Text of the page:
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Feel-good hormones: How they affect your mind, mood and body
Hormones are your body’s chemical messengers. Once released by glands into your bloodstream, they act on various organs and tissues to control everything from the way your body functions to how you feel.
One group of hormones are nicknamed the "feel-good hormones" because of the happy and, sometimes, euphoric feelings they produce. They're also considered neurotransmitters, which means they carry messages across the spaces between nerve cells. What are the four feel-good hormones? Dopamine, serotonin, endorphins, and oxytocin.
You can boost levels of these hormones with some simple lifestyle changes, like diet, exercise, and meditation, and possibly improve your mood in the process.
Do you need a supplement?
There are many natural ways to increase levels of feel-good hormones in your brain, including with diet, exercise, and by spending time with the people you care about. In a quest to feel better and prevent depression, it’s tempting to reach for a supplement as a quick pick-me-up.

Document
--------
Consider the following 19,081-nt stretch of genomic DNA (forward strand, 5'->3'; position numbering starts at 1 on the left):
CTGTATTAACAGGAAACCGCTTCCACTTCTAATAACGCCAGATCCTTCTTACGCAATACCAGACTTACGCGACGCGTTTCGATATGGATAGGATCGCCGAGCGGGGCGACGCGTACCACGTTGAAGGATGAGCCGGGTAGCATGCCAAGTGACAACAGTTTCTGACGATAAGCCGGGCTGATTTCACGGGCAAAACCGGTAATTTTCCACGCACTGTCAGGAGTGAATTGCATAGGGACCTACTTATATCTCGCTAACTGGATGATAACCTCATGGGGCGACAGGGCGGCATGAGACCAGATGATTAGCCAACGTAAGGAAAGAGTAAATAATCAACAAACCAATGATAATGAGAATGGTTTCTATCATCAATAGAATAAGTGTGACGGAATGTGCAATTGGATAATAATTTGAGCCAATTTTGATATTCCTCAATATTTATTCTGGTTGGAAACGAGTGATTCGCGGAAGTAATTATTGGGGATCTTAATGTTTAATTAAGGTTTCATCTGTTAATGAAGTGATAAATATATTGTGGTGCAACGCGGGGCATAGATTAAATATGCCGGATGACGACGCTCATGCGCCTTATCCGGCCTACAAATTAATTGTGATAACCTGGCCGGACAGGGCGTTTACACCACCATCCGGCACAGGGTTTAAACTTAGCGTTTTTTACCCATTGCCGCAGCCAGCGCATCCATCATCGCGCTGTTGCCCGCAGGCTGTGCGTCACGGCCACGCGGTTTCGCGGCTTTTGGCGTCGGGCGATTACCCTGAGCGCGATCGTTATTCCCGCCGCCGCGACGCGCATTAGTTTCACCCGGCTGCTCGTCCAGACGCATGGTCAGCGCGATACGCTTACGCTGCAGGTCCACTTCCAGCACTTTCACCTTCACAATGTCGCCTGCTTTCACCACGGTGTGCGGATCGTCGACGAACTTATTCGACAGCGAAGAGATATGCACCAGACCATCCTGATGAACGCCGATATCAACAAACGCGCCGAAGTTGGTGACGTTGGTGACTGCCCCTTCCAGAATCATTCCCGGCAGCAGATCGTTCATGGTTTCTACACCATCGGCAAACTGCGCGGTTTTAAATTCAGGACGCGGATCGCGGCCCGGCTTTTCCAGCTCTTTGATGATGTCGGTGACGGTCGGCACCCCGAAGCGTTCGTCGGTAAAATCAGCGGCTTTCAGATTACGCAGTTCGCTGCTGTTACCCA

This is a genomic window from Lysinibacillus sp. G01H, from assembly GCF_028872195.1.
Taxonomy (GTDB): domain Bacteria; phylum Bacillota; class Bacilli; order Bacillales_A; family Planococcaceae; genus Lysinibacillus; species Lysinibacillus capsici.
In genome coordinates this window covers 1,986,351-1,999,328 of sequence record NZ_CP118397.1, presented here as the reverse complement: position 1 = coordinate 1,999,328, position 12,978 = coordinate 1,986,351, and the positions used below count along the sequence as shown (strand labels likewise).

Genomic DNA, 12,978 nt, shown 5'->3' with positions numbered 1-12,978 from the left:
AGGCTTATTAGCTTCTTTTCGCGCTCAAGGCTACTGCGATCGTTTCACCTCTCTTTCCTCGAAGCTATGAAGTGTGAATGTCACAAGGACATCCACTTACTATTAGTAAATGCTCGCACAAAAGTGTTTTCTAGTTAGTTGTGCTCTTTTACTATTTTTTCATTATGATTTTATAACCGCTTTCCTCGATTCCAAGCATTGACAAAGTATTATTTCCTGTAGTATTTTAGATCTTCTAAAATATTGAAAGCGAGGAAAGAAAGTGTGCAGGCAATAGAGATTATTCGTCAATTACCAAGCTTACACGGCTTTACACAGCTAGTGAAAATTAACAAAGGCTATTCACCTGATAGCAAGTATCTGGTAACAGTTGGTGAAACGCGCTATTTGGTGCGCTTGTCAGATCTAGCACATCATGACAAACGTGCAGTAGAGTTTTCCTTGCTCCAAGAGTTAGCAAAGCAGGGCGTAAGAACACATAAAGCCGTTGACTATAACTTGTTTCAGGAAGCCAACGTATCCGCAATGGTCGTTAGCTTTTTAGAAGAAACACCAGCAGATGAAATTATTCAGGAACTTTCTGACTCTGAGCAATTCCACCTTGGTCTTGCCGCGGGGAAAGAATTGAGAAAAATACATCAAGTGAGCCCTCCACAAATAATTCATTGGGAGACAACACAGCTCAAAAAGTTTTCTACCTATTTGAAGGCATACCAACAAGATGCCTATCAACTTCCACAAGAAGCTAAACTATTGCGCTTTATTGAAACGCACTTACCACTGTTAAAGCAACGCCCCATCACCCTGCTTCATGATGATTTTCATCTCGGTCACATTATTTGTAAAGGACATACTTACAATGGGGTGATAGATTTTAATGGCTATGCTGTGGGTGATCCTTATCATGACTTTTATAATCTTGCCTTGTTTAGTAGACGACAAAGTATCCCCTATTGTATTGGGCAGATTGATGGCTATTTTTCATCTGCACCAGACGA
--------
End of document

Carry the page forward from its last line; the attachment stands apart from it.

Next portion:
For most people, supplementing these hormones isn’t necessary. And in some cases, supplements can cause unwanted and even serious side effects. For example, 5-hydroxytryptophan (5-HTP) supplements help to raise serotonin levels in the brain. However, their use is linked to liver and brain damage, as well as a rare but potentially fatal condition called eosinophilia myalgia syndrome (EMS) that affects the muscles, skin, and lungs.
Before taking any supplements, it’s a good idea to check with your doctor to make sure the product you plan to buy is safe for you. You may not even need a supplement unless you are deficient in a particular hormone. And if you have a condition that’s marked by abnormally low levels of one of these hormones, such as Parkinson’s disease, your doctor can recommend medication to treat it.
Here are the links to articles looking at each of the four feel-good hormones and how they work:
Image: tomozina/Getty Images
About the Author
Stephanie Watson, Executive Editor, Harvard Women's Health Watch
As a service to our readers, Harvard Health Publishing provides access to our library of archived content. Please note the date of last review or update on all articles.
No content on this site, regardless of date, should ever be used as a substitute for direct medical advice from your doctor or other qualified clinician.
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